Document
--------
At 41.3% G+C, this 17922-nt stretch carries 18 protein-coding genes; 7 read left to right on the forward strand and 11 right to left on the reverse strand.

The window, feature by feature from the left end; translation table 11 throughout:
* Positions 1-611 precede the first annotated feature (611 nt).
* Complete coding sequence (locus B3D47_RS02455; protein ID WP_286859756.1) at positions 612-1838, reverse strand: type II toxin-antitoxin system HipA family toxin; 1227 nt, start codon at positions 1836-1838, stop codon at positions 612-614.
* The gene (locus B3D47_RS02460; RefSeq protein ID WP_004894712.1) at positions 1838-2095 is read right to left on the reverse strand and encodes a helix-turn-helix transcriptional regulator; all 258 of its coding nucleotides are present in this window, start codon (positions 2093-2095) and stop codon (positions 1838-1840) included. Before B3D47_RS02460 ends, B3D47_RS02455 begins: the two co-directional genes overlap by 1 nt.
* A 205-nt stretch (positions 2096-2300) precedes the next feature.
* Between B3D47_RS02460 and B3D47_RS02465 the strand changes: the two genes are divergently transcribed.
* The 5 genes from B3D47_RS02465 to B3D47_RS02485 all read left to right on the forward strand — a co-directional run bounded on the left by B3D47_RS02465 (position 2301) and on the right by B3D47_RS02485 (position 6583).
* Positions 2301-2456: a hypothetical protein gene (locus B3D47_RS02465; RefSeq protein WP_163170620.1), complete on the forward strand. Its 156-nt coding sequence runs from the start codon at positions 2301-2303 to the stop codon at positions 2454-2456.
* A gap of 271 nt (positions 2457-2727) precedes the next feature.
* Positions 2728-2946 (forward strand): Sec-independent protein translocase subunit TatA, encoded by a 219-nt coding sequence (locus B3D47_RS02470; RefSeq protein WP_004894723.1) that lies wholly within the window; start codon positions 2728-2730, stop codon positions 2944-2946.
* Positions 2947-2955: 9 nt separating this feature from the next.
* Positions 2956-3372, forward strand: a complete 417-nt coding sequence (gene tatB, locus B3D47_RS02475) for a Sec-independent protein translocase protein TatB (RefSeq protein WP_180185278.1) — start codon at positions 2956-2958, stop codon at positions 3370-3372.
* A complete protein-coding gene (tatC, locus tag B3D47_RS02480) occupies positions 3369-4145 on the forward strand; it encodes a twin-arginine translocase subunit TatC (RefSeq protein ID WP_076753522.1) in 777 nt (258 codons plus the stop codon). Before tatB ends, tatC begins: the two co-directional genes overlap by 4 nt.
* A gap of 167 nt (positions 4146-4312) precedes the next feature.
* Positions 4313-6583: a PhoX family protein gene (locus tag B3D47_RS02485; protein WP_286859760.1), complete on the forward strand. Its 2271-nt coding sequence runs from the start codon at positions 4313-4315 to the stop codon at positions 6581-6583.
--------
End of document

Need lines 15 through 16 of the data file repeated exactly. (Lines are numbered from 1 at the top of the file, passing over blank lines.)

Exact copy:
* A gap of 167 nt (positions 4146-4312) precedes the next feature.
* Positions 4313-6583: a PhoX family protein gene (locus tag B3D47_RS02485; protein WP_286859760.1), complete on the forward strand. Its 2271-nt coding sequence runs from the start codon at positions 4313-4315 to the stop codon at positions 6581-6583.